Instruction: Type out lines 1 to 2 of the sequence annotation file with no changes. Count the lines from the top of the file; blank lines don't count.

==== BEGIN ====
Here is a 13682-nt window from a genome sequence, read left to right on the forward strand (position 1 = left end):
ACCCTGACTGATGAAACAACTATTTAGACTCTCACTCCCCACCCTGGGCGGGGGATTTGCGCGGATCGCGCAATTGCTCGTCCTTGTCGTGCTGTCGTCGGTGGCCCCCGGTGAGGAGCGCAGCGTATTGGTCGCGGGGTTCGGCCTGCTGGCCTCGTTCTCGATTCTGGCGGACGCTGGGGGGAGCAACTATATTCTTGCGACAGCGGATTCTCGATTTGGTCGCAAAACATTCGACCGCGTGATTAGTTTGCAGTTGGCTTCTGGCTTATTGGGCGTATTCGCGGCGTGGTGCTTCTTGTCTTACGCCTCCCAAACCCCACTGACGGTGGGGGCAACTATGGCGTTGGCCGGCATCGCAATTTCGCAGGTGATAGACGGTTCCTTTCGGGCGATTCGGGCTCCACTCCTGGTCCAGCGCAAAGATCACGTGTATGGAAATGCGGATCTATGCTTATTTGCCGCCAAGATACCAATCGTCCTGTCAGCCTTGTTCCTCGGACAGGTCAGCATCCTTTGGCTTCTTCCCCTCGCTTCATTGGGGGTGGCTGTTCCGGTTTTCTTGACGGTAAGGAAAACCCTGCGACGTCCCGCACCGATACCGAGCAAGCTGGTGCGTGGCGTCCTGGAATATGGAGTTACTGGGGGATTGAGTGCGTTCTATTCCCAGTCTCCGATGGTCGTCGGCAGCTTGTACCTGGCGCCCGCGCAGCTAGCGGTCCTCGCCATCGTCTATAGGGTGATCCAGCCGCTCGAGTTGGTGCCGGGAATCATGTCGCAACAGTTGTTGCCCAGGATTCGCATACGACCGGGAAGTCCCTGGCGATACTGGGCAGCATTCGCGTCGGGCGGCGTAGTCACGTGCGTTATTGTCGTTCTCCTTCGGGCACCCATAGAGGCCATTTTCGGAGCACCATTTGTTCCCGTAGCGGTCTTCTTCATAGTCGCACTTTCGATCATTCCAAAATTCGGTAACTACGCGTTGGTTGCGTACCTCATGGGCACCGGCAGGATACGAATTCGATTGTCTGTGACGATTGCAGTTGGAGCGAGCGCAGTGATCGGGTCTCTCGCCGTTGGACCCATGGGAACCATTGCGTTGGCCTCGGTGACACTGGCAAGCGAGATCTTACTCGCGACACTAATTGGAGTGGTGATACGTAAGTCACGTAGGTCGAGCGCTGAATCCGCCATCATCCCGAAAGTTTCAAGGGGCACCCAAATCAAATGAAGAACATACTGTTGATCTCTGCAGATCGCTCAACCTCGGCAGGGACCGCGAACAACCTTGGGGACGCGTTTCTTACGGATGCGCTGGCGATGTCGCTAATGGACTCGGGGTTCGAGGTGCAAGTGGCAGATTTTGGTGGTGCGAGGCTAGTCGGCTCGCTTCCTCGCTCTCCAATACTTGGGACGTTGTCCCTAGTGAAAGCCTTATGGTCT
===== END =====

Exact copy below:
Here is a 13682-nt window from a genome sequence, read left to right on the forward strand (position 1 = left end):
ACCCTGACTGATGAAACAACTATTTAGACTCTCACTCCCCACCCTGGGCGGGGGATTTGCGCGGATCGCGCAATTGCTCGTCCTTGTCGTGCTGTCGTCGGTGGCCCCCGGTGAGGAGCGCAGCGTATTGGTCGCGGGGTTCGGCCTGCTGGCCTCGTTCTCGATTCTGGCGGACGCTGGGGGGAGCAACTATATTCTTGCGACAGCGGATTCTCGATTTGGTCGCAAAACATTCGACCGCGTGATTAGTTTGCAGTTGGCTTCTGGCTTATTGGGCGTATTCGCGGCGTGGTGCTTCTTGTCTTACGCCTCCCAAACCCCACTGACGGTGGGGGCAACTATGGCGTTGGCCGGCATCGCAATTTCGCAGGTGATAGACGGTTCCTTTCGGGCGATTCGGGCTCCACTCCTGGTCCAGCGCAAAGATCACGTGTATGGAAATGCGGATCTATGCTTATTTGCCGCCAAGATACCAATCGTCCTGTCAGCCTTGTTCCTCGGACAGGTCAGCATCCTTTGGCTTCTTCCCCTCGCTTCATTGGGGGTGGCTGTTCCGGTTTTCTTGACGGTAAGGAAAACCCTGCGACGTCCCGCACCGATACCGAGCAAGCTGGTGCGTGGCGTCCTGGAATATGGAGTTACTGGGGGATTGAGTGCGTTCTATTCCCAGTCTCCGATGGTCGTCGGCAGCTTGTACCTGGCGCCCGCGCAGCTAGCGGTCCTCGCCATCGTCTATAGGGTGATCCAGCCGCTCGAGTTGGTGCCGGGAATCATGTCGCAACAGTTGTTGCCCAGGATTCGCATACGACCGGGAAGTCCCTGGCGATACTGGGCAGCATTCGCGTCGGGCGGCGTAGTCACGTGCGTTATTGTCGTTCTCCTTCGGGCACCCATAGAGGCCATTTTCGGAGCACCATTTGTTCCCGTAGCGGTCTTCTTCATAGTCGCACTTTCGATCATTCCAAAATTCGGTAACTACGCGTTGGTTGCGTACCTCATGGGCACCGGCAGGATACGAATTCGATTGTCTGTGACGATTGCAGTTGGAGCGAGCGCAGTGATCGGGTCTCTCGCCGTTGGACCCATGGGAACCATTGCGTTGGCCTCGGTGACACTGGCAAGCGAGATCTTACTCGCGACACTAATTGGAGTGGTGATACGTAAGTCACGTAGGTCGAGCGCTGAATCCGCCATCATCCCGAAAGTTTCAAGGGGCACCCAAATCAAATGAAGAACATACTGTTGATCTCTGCAGATCGCTCAACCTCGGCAGGGACCGCGAACAACCTTGGGGACGCGTTTCTTACGGATGCGCTGGCGATGTCGCTAATGGACTCGGGGTTCGAGGTGCAAGTGGCAGATTTTGGTGGTGCGAGGCTAGTCGGCTCGCTTCCTCGCTCTCCAATACTTGGGACGTTGTCCCTAGTGAAAGCCTTATGGTCT